Today I have to face something I truly dread: deciding whether to continue medical treatment for my 10 1/2-year-old dog, who is not actively dying of a serious disease. My feelings are so complicated, and I’m not totally sure why.

For nearly 20 years, I’ve worked with the OHSU Center for Ethics in Healthcare on end-of-life issues. I’ve produced at least a dozen videos for professional and public education on Oregon’s POLST program, which stands for Physician Orders for Life-Sustaining Treatment. I feel strongly that people have the right to determine how they want to spend their final years on this planet, and this program makes that possible. A physician signs a medical order for a patient or their legal representative, and that order outlines what the patient does and does not want at the end of life. It deals with things like CPR, feeding tubes, a person’s desire to die at home. The POLST program began here in Oregon and is now being used and/or developed in a couple of dozen states. It works, and I’m proud to have helped get the word out.

When my mother died eight years ago, she had a POLST form, which told us that she wished to be allowed to die naturally if it should come to that. She did not want heroic measures taken if her quality of life would be seriously compromised. She was head injured, and even though we knew what her wishes were, it was still hard to decline treatment and allow her to die. But we did what she told us she wanted. It took her a week in hospice to pass away.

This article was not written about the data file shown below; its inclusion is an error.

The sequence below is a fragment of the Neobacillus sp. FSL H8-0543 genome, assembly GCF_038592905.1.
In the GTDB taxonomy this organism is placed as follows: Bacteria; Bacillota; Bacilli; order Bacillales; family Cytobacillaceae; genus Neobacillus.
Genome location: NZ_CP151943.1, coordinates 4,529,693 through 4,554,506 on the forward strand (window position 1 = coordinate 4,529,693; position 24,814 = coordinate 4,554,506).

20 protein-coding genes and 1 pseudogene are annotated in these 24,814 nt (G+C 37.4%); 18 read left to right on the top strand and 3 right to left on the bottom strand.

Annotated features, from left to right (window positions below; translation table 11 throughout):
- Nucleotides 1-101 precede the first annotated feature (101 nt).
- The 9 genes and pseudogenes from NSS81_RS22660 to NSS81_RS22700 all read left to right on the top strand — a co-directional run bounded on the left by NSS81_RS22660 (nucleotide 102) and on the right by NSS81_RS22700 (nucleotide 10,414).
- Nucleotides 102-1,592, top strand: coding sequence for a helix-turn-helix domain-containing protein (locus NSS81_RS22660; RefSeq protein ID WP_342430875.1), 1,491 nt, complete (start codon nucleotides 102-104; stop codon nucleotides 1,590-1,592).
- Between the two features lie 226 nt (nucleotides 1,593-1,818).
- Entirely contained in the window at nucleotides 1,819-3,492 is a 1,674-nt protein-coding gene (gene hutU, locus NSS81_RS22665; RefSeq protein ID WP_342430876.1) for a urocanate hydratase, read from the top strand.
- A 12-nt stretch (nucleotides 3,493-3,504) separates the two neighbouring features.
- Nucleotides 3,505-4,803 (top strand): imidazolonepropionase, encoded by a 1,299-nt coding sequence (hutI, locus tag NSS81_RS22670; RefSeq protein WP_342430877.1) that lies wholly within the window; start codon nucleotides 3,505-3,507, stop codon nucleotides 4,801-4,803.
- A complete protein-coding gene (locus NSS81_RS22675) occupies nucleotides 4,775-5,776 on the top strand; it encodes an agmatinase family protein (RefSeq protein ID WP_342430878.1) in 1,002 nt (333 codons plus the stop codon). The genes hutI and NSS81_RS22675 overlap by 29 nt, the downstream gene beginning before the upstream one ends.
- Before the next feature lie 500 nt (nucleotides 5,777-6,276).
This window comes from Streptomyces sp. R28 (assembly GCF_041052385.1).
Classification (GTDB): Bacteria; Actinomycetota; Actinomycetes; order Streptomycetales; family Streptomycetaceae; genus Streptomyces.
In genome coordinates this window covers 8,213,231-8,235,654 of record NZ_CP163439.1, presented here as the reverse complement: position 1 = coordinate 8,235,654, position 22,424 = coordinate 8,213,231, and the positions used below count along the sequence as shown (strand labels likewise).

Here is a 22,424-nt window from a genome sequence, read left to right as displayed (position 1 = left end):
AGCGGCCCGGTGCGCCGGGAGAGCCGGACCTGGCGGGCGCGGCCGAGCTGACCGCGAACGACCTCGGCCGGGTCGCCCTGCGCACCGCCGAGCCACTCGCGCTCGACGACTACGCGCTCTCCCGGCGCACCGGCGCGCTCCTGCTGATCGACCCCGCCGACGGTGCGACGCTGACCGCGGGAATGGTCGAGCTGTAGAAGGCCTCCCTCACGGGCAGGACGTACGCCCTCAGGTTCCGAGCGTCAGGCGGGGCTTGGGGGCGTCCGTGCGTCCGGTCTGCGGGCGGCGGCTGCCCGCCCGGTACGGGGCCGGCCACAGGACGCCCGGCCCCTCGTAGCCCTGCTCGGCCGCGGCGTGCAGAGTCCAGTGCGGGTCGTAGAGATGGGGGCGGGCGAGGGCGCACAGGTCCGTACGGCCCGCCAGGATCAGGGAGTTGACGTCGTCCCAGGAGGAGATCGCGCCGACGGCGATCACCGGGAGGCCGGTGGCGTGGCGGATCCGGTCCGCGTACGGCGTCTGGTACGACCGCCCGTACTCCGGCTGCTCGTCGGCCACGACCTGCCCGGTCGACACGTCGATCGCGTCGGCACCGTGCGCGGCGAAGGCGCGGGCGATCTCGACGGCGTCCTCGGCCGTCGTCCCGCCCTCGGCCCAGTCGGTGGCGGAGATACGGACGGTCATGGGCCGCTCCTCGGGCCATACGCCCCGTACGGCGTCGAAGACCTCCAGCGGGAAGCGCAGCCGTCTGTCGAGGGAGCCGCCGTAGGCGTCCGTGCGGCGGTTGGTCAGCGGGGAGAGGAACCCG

So today I am so conflicted. Bertie the Cairn terrier is nearly 11 years old. He suffers from severe allergies, so he’s had a lot of medical care over the years, naturopathic and specialty care. He’s cost thousands of dollars, has to have weekly shots, and has become increasing cantankerous in his dotage. But he’s a strong little sucker, and he just keeps plugging along. Just last year, we had to shell out $1000 to remove ten of his teeth. And it didn’t help his horrendous breath one bit.

Now Bertie is suffering from persistent diarrhea. He’s lost a couple of pounds — and he’s a small dog — and the vet isn’t sure what’s going on with him. Now they want to do a series of tests, ultrasounds and lab work, that sort of thing. Hundreds of dollars, for certain. Today I told the vet that I did not feel we could sink a bunch more money into treatment for Bertie. I have done my utmost for 10 years to take good care of this little dog. I loved him like crazy when he was a pup, and I’ve tried to overlook his faults. He is independent — not affectionate — barks like a fiend, gets in fights with other dogs, is ravenously hungry all the time (he will grab a sandwich out of your hand if you’re not careful, I swear) and is just generally a difficult dog. I’ve long said Bert is a problem I just can’t solve. I can’t give him away; nobody wants a testy little terrier with serious allergies. When he was diagnosed, he was only three — just too young to put down. I couldn’t do it, period.

And now I find this so painful. I imagine people think it should be easy, right? Just put him down. Take him to a shelter. Refuse treatment, and let him waste away. When I tell the vet I don’t want to spend more money on this dog, I start to cry, every time. I’m supposed to be quite practical about these things. I know that at end of life, it’s a time to be grateful for the time you’ve had and understand that quality of life it just so much more important than length of life. But I feel so bad that I can’t fight for Bertie like I fought for my last dog, who had cancer at six years old. I feel so guilty that I don’t love him enough to continue to do everything possible to keep him going. I know I should be practical here, but I just didn’t think it would be so sad.